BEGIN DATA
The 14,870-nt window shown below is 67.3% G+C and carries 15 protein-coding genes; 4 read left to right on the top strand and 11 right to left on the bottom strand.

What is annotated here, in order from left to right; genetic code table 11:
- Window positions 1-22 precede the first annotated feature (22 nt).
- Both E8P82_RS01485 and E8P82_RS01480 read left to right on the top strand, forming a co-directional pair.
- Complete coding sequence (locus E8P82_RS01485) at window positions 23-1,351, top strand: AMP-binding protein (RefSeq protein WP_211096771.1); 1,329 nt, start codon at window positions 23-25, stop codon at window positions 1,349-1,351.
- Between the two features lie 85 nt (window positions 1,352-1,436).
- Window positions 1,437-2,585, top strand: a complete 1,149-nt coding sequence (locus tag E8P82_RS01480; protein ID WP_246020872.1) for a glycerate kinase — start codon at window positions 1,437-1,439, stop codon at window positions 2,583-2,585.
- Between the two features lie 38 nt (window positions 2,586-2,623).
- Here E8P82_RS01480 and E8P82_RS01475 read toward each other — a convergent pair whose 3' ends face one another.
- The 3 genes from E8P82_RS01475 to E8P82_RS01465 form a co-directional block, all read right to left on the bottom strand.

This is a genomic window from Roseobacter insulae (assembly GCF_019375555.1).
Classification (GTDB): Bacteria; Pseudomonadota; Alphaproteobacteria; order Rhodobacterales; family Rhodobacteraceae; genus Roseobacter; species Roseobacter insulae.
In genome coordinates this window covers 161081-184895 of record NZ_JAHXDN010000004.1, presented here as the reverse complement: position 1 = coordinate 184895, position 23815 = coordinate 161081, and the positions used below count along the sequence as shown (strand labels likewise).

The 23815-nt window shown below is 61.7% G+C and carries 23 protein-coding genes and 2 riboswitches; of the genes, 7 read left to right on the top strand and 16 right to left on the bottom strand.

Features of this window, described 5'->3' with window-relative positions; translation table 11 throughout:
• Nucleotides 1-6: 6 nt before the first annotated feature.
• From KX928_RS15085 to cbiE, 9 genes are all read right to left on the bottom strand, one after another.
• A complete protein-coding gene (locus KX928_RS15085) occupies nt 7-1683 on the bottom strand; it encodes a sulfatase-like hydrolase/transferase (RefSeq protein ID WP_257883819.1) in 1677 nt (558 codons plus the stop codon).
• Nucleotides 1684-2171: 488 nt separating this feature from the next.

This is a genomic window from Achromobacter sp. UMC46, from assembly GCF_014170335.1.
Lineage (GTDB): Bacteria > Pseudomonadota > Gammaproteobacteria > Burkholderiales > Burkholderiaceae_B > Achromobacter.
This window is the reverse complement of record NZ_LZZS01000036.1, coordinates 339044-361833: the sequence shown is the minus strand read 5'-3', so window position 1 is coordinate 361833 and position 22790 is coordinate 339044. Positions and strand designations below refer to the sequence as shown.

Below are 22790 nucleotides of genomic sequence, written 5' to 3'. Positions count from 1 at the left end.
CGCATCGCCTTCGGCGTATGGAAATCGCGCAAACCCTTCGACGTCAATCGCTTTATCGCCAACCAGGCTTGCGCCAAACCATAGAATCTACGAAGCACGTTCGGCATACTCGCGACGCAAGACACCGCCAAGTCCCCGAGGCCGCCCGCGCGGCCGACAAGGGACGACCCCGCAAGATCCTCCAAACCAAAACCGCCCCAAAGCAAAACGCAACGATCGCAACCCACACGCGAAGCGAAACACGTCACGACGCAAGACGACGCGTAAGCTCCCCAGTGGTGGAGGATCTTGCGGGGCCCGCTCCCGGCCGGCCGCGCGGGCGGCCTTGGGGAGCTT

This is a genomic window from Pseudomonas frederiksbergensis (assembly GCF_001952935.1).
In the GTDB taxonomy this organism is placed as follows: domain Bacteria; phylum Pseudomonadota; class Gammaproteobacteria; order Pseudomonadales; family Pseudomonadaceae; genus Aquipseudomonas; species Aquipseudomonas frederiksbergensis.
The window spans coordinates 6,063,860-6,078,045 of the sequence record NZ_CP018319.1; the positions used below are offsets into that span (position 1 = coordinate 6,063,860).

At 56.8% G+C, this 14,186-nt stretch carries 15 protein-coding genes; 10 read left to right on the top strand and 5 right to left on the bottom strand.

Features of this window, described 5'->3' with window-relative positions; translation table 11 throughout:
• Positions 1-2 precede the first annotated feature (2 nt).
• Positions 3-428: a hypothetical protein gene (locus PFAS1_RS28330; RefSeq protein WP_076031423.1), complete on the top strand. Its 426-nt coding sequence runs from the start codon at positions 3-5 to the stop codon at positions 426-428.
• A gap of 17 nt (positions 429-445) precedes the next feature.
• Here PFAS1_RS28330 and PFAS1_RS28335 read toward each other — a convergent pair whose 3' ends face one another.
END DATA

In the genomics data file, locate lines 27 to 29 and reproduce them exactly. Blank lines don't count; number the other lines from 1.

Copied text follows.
The window spans coordinates 6,063,860-6,078,045 of the sequence record NZ_CP018319.1; the positions used below are offsets into that span (position 1 = coordinate 6,063,860).

At 56.8% G+C, this 14,186-nt stretch carries 15 protein-coding genes; 10 read left to right on the top strand and 5 right to left on the bottom strand.

Features of this window, described 5'->3' with window-relative positions; translation table 11 throughout: